Answer the three case questions
Adams was assigned to develop a human resource plan that would meet the imposed staff levels for the entire base while ensuring that the base was still able to perform the operational tasks it had been given. Faced with this daunting task, Adams conducted an extensive review of all of the relevant orders concerning the base transformation, and he familiarized himself with all of the rules concerning the early-retirement program. after a series of initial meetings with the other base branch chiefs, he laid out a plan that could be accomplished by the established deadlines. at the same time, he chaired a number of meetings with his own staff about how to meet the mandated reductions within his own branch. after considering the target figures for the early-retirement program, it was clear that the mandated numbers could not be reached. Simply allowing everyone who had applied for early retirement to leave was not considered an option because doing so would devastate entire sections of the base. More job cuts were required, and choices had to be made as to who would stay, why, and in what areas. Adams met stiff resistance in the meetings to determine what sections would bear the brunt of the additional cutbacks. Adams conducted his own independent analysis of his own branch before consulting with his staff. Based on his thorough examination of the data, he mandated further reductions in his sections. Specifically targeted were personnel in base housing, single-person accommodations, family services, and recreational sections. he also mandated a further 10% cut of military positions in his sections. after meeting the mandated reduction targets, Lieutenant colonel Adams was informed that the federal government would accept all personnel who applied for early retirement, which was an unexpected decision. When superimposed on the already mandated reductions, this move caused critical shortages in key areas. Within weeks of implementation of the plan, the base commander was receiving mounting complaints from both civilian and military members over the implementation of the plan. incidents of stress, frustration, and discontent rose dramatically. Families trying to move found support services cut back or nonexistent. Members of the transition staff were forced to work evenings and weekends. Family support services were swamped and asking for additional help. despite spending a large amount of overtime trying to address the diverse issues both base-wide and within his branch, Adams found himself struggling to keep his head above water. To make matters worse, the base was having difficulty meeting its operational mission, and vital sections were critically understaffed. The base commander wanted answers. When pressed, Adams stated that his plan met all of the required deadlines and targets, and the plan conformed to all of the guidelines of the early retirement programs. “Maybe so,” replied the base commander, “but you forgot about the bigger picture.”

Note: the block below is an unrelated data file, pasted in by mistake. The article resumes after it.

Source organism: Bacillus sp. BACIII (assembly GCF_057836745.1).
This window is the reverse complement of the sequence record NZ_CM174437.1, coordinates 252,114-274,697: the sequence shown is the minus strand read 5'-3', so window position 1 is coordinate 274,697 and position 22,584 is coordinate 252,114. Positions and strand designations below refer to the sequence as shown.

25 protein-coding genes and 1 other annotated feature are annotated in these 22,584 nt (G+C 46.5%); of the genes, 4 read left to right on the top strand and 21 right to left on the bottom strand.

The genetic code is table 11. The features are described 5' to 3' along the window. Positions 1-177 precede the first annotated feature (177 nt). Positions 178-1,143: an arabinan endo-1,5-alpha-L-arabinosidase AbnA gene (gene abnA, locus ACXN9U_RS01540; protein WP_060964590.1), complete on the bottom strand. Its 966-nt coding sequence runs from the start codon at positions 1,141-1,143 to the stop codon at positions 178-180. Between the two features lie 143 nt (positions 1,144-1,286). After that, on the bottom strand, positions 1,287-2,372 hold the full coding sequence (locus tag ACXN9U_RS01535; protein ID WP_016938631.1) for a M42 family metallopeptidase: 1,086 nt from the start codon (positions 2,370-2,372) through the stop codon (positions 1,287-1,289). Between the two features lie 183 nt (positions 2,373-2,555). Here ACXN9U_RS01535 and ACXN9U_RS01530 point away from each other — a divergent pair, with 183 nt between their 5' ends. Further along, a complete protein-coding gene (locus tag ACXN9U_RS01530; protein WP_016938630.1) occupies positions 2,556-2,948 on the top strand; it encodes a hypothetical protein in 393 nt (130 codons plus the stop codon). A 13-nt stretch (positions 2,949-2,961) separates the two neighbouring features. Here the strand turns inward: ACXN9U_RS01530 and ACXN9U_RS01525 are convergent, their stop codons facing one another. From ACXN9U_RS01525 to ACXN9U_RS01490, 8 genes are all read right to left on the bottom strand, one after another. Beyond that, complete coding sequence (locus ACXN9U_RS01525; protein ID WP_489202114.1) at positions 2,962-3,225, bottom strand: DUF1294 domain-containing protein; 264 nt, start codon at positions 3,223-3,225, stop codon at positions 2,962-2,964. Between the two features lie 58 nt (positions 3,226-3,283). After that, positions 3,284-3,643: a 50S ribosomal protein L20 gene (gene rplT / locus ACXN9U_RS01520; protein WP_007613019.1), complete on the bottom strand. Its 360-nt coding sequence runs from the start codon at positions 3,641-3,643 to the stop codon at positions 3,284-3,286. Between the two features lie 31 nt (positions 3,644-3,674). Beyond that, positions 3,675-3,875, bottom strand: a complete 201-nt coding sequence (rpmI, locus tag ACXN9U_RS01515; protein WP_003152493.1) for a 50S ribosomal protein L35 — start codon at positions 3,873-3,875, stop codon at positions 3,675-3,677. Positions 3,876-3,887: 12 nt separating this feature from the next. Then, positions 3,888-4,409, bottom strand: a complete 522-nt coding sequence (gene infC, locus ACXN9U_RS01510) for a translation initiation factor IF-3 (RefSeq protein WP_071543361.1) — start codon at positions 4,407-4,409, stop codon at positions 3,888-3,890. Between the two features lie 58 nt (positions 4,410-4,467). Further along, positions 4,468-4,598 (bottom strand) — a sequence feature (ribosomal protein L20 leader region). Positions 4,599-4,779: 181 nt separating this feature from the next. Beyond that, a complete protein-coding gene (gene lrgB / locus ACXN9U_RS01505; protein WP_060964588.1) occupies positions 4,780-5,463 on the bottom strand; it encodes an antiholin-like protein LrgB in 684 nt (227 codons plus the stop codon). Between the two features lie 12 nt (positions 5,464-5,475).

1. Based on the skills model, how would you assess Lt. col. John Adams’s ability to meet the challenges of the base administration position? 2. how would you assess his ability to meet the additional tasks he faced regarding the conversion of the base? 3. if you were to coach Adams on how he could improve his leadership, what would you tell him?